At some point during my son’s college years, I called the Lazarus residence and I believe I spoke to Virginia’s mother. I explained that I was just an old friend calling to say hello. Her mother told me that she had died, information that has haunted me ever since. Since 1998, I have been visiting New Orleans on a regular basis. Without exception, every time I see an “Octavia” street sign, I think about my friend Virginia Lazarus. Like so many other things, I regret that I did not stay in touch.

  3. Janice Da Janice Da

    I was also a friend of Virginia’s and went to LSU with her in the late 1970’s.
    She was a great friend, full of life, infectious energy and wit. Although she did not make anyone aware of it, she had lupus. From what I understood after her death, she had decided that she was going to lead her life the way she wanted rather than kowtow to the disease. To that end she lived everyday to the fullest and died in her middle 20’s of pneumonia while working in Dallas after college. I still think of her too–

  4. Emily Gilman Emily Gilman

    Your posts are very accurate and observant regarding Virginia Lazarus(1956-1981). She was, indeed, a lovely and vivacious woman who died from complications of lupus, as a prior responder mentions. She was so smart that she graduated one year early from Newman School and went to LSU and majored in computer science. Who knew what that was back in the 70’s? She went to work for IDS in Dallas and succumbed to pneumonia on business trip. She was one of my dearest friends throughout high school and college. I subsequently named my first child for her with Virginia as her middle name. She was so full of life and good humor, qualities which are now very much my own daughter’s trademarks. We loved Virginia Lazarus and miss her.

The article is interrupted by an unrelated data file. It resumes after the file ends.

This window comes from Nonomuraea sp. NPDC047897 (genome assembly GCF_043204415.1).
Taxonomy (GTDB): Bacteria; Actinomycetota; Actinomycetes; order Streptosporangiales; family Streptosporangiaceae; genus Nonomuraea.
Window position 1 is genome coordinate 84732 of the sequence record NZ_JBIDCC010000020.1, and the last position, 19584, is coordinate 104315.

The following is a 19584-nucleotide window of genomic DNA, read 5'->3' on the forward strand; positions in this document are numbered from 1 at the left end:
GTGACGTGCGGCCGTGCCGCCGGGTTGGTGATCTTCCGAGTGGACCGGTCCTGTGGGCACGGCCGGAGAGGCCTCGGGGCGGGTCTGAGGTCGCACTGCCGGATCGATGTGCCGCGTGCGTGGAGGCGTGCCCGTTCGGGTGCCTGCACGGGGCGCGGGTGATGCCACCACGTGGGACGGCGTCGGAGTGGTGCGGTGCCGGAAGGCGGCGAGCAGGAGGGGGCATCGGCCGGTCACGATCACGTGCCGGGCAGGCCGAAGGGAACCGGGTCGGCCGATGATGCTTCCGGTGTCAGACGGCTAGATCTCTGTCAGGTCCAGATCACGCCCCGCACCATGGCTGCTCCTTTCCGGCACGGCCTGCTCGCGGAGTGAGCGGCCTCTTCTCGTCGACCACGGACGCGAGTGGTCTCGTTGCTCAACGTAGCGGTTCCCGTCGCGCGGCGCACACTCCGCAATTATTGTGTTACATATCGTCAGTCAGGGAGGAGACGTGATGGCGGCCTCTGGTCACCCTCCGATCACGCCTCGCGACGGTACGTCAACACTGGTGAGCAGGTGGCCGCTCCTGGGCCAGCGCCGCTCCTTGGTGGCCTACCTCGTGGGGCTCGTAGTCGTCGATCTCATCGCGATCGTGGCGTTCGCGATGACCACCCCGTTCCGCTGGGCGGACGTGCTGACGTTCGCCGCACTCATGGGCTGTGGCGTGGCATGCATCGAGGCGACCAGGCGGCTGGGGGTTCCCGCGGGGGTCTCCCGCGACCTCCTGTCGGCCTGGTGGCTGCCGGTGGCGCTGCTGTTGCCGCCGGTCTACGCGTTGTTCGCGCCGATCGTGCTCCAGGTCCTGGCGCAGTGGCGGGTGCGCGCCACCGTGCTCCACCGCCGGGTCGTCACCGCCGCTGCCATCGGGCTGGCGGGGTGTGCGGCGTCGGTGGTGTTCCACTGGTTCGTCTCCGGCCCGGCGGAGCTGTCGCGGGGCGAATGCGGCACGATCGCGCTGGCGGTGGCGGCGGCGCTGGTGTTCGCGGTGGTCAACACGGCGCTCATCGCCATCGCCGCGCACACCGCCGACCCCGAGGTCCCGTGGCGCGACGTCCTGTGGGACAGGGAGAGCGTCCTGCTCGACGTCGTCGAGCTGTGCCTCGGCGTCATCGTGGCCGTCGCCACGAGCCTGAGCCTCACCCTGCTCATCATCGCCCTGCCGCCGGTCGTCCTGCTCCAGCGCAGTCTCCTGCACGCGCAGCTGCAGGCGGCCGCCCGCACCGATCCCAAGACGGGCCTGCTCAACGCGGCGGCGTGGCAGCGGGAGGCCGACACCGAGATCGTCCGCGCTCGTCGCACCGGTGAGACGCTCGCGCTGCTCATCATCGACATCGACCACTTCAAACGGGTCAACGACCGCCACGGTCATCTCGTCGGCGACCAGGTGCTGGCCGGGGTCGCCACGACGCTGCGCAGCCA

5. Lisa Rose Lisa Rose

    Wow, this is really kind of surreal for me. I was Virginia’s first cousin, once-removed. She and I were the same age, and we were very close despite our geographical distance – she, living in New Orleans and I in New York. There were many visits back and forth between NOLA and NY over the years. She, my sister and I went to camp together one summer, and she even came to visit around my High School graduation time, and instantly got invited to my Sr. High School Prom! She was the Belle of the Ball! Indeed, she was a wonderful, vivacious and beautiful person. She had a great sense of humor, loved to laugh and cause mischief. Her eyes sparked, and she was rarely seen without a wide smile on her face.